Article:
before I moved to Switzerland, I was told a million times that "the Swiss" were insular and slow to make friends, and that I should look forward to a tight-knit expat community where we would fit in right away. and I found the exact opposite to be true - I found the expat community to be boring and insular, but made several reasonably close and likely lifelong friends among "the Swiss". be willing to leave the safety of your comfort zone, join a local club or three, and show a geniune interest in learning the local culture (and language), and you will find "the Swiss" to be no different than people anywhere else in the world - there are good ones and there are bad ones, and if you keep an open mind and sense of humor about it you will find yourselves magically stumbling across more of the good than the bad.
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Old 26.08.2014, 12:13
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Re: Making friends and influencing (Swiss) people

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It's quite possible to generalise and say that the Swiss are less friendly and open than the Spanish or the Italians. Anyone who moves to the Romandie will find it much easier to fit in than in the Deutschschweiz.
I'm a grumpy Spaniard.
We come in all shapes and moods.


As for "free hugs", they'd better not
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Old 26.08.2014, 14:48
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Re: Making friends and influencing (Swiss) people

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It's quite possible to generalise and say that the Swiss are less friendly and open than the Spanish or the Italians. Anyone who moves to the Romandie will find it much easier to fit in than in the Deutschschweiz.
We have a collection of Swiss friends...and there are distinct differences between the ones from Romandie and those who are "SD" (schweizerdeutsch).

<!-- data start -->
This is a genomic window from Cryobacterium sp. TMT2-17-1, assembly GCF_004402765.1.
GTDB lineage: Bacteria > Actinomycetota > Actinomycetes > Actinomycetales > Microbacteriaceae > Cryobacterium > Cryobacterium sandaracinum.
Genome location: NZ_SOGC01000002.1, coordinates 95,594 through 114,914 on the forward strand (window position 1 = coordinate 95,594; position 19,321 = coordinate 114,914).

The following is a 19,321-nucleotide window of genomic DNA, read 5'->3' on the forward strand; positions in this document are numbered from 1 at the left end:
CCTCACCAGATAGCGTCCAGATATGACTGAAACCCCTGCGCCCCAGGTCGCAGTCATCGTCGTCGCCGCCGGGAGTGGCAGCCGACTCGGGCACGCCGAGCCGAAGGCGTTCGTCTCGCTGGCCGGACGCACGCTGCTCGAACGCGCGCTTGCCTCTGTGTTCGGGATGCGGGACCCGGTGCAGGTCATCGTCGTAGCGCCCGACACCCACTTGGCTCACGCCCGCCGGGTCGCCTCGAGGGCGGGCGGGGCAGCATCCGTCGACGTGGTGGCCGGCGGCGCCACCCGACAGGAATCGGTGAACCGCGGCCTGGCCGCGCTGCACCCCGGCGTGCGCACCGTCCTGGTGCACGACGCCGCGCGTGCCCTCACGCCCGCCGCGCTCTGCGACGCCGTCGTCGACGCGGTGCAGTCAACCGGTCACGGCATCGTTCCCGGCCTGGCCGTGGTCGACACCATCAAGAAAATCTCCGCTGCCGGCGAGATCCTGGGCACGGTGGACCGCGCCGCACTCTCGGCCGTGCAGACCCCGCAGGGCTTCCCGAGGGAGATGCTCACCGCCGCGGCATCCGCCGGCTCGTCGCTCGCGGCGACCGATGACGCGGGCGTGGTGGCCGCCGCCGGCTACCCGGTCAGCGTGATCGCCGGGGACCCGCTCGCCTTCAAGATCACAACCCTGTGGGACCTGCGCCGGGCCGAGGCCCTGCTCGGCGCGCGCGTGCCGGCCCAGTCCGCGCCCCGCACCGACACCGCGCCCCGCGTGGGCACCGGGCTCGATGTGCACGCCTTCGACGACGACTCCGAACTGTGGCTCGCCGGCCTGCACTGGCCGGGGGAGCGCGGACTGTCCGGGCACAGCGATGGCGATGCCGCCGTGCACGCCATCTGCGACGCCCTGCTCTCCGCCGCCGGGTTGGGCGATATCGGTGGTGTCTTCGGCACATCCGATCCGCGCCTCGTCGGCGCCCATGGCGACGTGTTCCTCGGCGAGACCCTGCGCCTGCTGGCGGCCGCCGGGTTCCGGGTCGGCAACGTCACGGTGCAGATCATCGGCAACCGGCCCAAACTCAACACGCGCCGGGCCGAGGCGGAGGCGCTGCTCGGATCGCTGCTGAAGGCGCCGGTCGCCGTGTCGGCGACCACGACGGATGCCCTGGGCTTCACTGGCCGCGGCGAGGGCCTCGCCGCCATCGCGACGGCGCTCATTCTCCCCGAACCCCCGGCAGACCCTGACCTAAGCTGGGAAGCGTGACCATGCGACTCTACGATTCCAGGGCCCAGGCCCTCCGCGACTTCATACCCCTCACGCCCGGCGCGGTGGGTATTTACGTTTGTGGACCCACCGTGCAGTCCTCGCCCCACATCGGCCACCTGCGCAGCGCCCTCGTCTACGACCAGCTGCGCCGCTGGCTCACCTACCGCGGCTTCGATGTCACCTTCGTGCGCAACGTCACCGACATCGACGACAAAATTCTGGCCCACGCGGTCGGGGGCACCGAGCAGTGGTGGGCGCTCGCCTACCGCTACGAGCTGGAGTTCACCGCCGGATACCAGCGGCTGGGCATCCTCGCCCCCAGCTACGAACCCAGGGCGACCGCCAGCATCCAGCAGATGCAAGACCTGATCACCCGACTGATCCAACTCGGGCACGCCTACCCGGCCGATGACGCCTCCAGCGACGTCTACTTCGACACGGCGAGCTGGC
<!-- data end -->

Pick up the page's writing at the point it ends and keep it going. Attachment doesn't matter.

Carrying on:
What we have learned over the years:
  • You are more likely to have random invitations/social outings with Romandie folk. There appears to be a higher amount of free time left in the schedule for such events to happen. With our "SD" friends...plans are often made two to three months in advance and there is little to no chance of those plans changing or a random meeting to happen in the interim.
  • SD seem to make friends for life. Our SD friends have so many social engagements with people they have met throughout their lives that there is very little time to accommodate "the now". Social agendas tend to be filled with planned get-togethers with old friends and families (parents usually).
  • Staring is a sport. Don't take it personally. The best way to avoid being stared at is to stare right back. However...if you get into a stare lock...RUN!!!
  • Clubbing...only if your 20.
  • Pub culture...just because "pub" is in the name does not make it so. In the cities "pub" usually means "bar". The closest I've seen to actual pub culture does not seem to be in the cities so much...take a trip to the sticks and you will find this...even in canton Zurich.
  • Hugs...depends on the person...but generally...no. Hugs and clubbing do seem to be more closely related though.
General advice...as with others...join a club of interest and remember that you're not "home" anymore. Or simply learn to live with less people in your day and try to master the Swiss social agenda: you too can plan months in advance too!



With enough time, you'll see your social life in CH is more like a glacier...growing and flowing slowly, but with plenty of mass to keep the momentum up. Just be patient.